Dean Falka specialist in neuroanatomy, noted that Dart had not fully considered certain apelike attributes for Taung.

As it turned out, he was wrong about that Taung's humanlike features were overemphasized". This mainly pertains to the lunate sulcaswhich Dart had described as having human-like placement, Upon further examination however, Falk determined that these patterns were much more similar to that of an ape's similar sized brain.

Ralph Holloway stood in opposition of this idea as he had long been known as a supporter of Dart's analysis of Taung. He believed that the sulcus would be in the area of the lambdoid structure. Falk however, believed the sulcas was placed higher on the skull, in a more ape-like manner.

However, studies surrounding this have been controversial, as there is no concrete place on the brain where they can place these features. Paleoneurologists have been tasked with looking at various depressions in the brain and attempting to determine what they are.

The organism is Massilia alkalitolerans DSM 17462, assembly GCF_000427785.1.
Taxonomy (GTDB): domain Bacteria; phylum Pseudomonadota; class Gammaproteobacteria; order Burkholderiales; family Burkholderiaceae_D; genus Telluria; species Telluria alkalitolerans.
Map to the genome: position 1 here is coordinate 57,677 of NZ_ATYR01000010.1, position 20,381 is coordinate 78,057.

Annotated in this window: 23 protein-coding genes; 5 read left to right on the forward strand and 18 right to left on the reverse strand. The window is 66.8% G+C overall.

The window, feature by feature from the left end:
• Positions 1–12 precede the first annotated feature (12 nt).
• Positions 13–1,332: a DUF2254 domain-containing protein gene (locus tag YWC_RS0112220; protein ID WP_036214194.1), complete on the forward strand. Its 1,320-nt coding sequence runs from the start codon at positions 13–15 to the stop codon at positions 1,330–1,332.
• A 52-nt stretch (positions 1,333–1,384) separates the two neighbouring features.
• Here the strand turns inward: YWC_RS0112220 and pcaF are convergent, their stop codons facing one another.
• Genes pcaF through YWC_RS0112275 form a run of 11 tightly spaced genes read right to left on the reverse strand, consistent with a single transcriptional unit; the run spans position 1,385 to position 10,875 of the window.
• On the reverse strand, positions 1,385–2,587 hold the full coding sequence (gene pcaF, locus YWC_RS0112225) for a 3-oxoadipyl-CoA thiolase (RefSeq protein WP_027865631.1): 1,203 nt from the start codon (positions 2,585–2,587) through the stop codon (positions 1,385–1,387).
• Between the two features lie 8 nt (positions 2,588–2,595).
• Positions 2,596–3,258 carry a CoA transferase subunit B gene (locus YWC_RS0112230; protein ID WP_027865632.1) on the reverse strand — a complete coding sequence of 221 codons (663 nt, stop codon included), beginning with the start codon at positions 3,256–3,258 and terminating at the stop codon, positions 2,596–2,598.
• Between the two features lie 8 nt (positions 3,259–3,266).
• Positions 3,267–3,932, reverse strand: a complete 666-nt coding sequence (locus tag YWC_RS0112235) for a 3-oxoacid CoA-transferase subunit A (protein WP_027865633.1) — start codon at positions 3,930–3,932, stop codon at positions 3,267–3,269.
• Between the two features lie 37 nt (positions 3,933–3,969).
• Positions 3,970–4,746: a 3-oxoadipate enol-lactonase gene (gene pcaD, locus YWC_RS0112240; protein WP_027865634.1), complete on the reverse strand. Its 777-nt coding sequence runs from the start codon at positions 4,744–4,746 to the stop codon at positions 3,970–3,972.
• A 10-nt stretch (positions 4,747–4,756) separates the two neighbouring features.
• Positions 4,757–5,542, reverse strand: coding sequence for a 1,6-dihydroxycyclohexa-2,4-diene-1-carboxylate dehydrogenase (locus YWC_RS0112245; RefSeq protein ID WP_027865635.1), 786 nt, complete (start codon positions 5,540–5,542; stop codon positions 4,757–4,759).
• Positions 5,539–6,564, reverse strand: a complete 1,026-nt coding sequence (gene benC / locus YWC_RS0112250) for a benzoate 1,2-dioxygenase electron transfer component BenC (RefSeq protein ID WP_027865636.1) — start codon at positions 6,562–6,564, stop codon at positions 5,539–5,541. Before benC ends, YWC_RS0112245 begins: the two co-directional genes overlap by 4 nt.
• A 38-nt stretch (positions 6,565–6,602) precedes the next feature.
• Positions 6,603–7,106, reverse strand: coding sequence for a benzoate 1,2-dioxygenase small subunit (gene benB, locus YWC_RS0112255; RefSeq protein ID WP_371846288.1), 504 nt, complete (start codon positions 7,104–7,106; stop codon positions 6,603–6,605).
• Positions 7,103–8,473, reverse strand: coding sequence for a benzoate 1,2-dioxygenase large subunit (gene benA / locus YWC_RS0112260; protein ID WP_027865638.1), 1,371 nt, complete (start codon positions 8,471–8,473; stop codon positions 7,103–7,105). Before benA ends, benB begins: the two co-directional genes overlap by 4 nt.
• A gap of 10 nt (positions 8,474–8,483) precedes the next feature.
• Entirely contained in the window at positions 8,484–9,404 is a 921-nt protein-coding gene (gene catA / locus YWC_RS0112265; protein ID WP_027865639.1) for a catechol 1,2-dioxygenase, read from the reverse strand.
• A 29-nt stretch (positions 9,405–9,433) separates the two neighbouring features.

endocast taung child dating

These scientists are often met with skepticism, just as Falk in her continued support of and ape-like placement of the lunate sulcas. However, now many professionals believe that the sulcas is not visible in Taung and many other Australopithecus africanus specimens. However, a newer endocast specimen title Stw has been examined, and many believe that it supports Dart's hypothesis, but this aspect of Taung is still highly debated, and many still believe it has ape-like placement.

This was barred from being published to Dart's dismay in It remains unpublished in these archives where very few are able to appreciate it. In this writing Falk discovered that she and Dart had come to similar conclusions surrounding the evolutionary process of the brain that Taung indicates. Whereas Dart had identified only two potential sulci on the Taung endocast inhe identified and illustrated 14 additional sulci in this still-unpublished monograph. It is estimated to be 2.